By way of illustration, an example of a harmonic device 500 (e.g., harmonic scalpel) being incorporated into the system 200 is illustrated in FIG. 15. As shown, a controller 502 and a harmonic energy source 504 are integral with a table 12. A harmonic device 500 is in communication with controller 502 and harmonic energy source 504 via a proprietary connector 506. User control of harmonic device 500 is provided via the integrated user interface 122, which is communicatively coupled with controller 502. Other ways in which a harmonic device 500 (or any other surgical device) may be integrally incorporated into a system 200 will be apparent to those of ordinary skill in the art. Furthermore, identification and/or authentication of a harmonic device 500 (or any other surgical device) may be provided in accordance with routines 300, 400 described herein or otherwise, thereby regulating operability of such devices based on identification and/or authentication.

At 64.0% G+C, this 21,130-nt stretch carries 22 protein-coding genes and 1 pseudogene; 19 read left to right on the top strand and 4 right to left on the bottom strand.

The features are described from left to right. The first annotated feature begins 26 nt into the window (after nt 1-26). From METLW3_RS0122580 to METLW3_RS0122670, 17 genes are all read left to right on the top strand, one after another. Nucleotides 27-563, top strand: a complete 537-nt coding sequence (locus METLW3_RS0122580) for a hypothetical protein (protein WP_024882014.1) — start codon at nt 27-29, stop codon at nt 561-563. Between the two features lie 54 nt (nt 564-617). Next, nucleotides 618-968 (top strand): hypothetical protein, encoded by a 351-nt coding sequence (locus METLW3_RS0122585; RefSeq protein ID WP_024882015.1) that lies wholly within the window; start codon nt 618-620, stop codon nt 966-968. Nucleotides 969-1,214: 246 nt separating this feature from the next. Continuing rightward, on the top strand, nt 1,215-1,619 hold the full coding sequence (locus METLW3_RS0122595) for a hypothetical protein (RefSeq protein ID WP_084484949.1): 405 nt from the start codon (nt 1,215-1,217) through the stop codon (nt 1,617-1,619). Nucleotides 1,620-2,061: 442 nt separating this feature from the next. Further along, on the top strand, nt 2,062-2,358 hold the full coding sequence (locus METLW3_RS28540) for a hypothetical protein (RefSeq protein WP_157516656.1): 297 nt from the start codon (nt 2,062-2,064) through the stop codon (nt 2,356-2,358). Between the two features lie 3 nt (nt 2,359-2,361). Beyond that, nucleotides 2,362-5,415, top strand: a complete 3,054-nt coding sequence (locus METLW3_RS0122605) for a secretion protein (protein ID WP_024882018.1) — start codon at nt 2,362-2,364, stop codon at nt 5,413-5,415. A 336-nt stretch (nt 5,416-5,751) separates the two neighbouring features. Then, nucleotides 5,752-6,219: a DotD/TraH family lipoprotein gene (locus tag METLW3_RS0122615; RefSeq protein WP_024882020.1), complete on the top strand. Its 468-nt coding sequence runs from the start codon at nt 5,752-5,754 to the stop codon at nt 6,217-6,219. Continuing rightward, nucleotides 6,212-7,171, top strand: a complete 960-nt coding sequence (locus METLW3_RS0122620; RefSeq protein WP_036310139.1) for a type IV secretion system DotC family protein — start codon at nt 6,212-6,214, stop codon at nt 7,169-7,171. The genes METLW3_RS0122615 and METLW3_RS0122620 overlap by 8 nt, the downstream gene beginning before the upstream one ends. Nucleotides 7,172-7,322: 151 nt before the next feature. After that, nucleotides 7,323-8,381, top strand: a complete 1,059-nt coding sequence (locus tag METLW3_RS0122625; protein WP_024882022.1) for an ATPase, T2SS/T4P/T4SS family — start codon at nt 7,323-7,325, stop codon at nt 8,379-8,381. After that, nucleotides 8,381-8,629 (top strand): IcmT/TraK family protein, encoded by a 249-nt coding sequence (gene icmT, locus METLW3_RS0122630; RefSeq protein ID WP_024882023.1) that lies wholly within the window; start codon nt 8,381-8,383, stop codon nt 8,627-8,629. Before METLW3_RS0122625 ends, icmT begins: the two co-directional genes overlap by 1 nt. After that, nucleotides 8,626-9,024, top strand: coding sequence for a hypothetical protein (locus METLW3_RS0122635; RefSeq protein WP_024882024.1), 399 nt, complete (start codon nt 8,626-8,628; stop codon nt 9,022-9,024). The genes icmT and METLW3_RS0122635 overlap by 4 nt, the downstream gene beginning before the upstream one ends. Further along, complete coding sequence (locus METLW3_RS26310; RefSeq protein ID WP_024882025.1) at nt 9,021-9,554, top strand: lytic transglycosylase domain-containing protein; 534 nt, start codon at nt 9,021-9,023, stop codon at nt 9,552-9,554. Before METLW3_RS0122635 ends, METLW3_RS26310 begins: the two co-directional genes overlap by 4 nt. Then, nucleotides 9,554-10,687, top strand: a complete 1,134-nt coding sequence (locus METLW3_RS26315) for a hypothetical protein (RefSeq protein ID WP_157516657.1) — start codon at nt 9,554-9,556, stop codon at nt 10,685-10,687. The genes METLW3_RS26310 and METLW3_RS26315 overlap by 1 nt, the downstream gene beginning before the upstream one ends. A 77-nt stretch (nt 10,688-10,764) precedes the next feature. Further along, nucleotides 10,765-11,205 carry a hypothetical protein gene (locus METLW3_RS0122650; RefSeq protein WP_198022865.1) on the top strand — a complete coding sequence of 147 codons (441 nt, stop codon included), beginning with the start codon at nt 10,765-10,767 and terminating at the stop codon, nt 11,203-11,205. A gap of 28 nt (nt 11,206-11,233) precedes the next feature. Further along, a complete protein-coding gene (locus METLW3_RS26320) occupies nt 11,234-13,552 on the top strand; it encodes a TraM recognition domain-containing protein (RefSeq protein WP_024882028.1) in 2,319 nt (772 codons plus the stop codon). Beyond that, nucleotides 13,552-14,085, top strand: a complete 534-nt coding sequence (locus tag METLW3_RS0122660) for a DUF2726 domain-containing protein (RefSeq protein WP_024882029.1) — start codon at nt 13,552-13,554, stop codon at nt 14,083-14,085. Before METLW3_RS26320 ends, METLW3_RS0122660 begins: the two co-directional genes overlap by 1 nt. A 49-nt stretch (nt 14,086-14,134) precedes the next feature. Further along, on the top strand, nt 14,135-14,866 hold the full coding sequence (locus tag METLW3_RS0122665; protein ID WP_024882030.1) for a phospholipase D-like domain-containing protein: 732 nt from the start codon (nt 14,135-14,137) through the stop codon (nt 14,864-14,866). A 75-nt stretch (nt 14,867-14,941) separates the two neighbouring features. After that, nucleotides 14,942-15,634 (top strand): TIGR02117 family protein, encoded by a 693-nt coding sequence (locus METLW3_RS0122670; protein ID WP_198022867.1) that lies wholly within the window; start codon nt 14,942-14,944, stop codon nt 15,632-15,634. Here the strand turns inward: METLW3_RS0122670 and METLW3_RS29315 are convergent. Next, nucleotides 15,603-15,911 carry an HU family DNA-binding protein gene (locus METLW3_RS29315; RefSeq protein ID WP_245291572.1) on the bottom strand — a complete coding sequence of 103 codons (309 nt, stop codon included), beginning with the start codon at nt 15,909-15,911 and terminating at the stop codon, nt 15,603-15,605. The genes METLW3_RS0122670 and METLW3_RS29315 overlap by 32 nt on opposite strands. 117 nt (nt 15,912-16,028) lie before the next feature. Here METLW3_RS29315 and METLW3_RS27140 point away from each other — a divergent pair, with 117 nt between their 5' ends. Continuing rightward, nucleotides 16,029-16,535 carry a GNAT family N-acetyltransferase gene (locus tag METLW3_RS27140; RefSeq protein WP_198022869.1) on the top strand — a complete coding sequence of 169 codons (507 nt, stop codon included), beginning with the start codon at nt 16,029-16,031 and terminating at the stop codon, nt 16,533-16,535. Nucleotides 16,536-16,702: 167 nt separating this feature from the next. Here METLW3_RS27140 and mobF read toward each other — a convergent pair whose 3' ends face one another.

Merely illustrative examples of therapy elements that may be integrated into the system 200 may include those that are operable to provide ablation (e.g., cryoablation, RF ablation, etc.), conductive thermal energy (e.g., THERMACHOICE by Johnson & Johnson), irradiation, such as traditional brachytherapy systems, and interstitial X-ray systems such as the AXXENT electronic brachytherapy system by Xoft Inc., etc. One such example is shown in FIG. 16. In this example, a controller 602 and a power supply 604 are integral with a table 12. An interstitial X-ray brachytherapy end effector 600 (e.g., a disposable surgical x-ray tube) is in communication with controller 602 and power supply 604 via a proprietary connector 606. User control of brachytherapy end effector 600 is provided via the integrated user interface 122, which is communicatively coupled with controller 602. Other ways in which a brachytherapy end effector 600 (or any other therapeutic device) may be integrally incorporated into a system 200 will be apparent to those of ordinary skill in the art. Furthermore, identification and/or authentication of a brachytherapy end effector 600 (or any other therapeutic device) may be provided in accordance with routines 300, 400 described herein or otherwise, thereby regulating operability of such devices based on identification and/or authentication.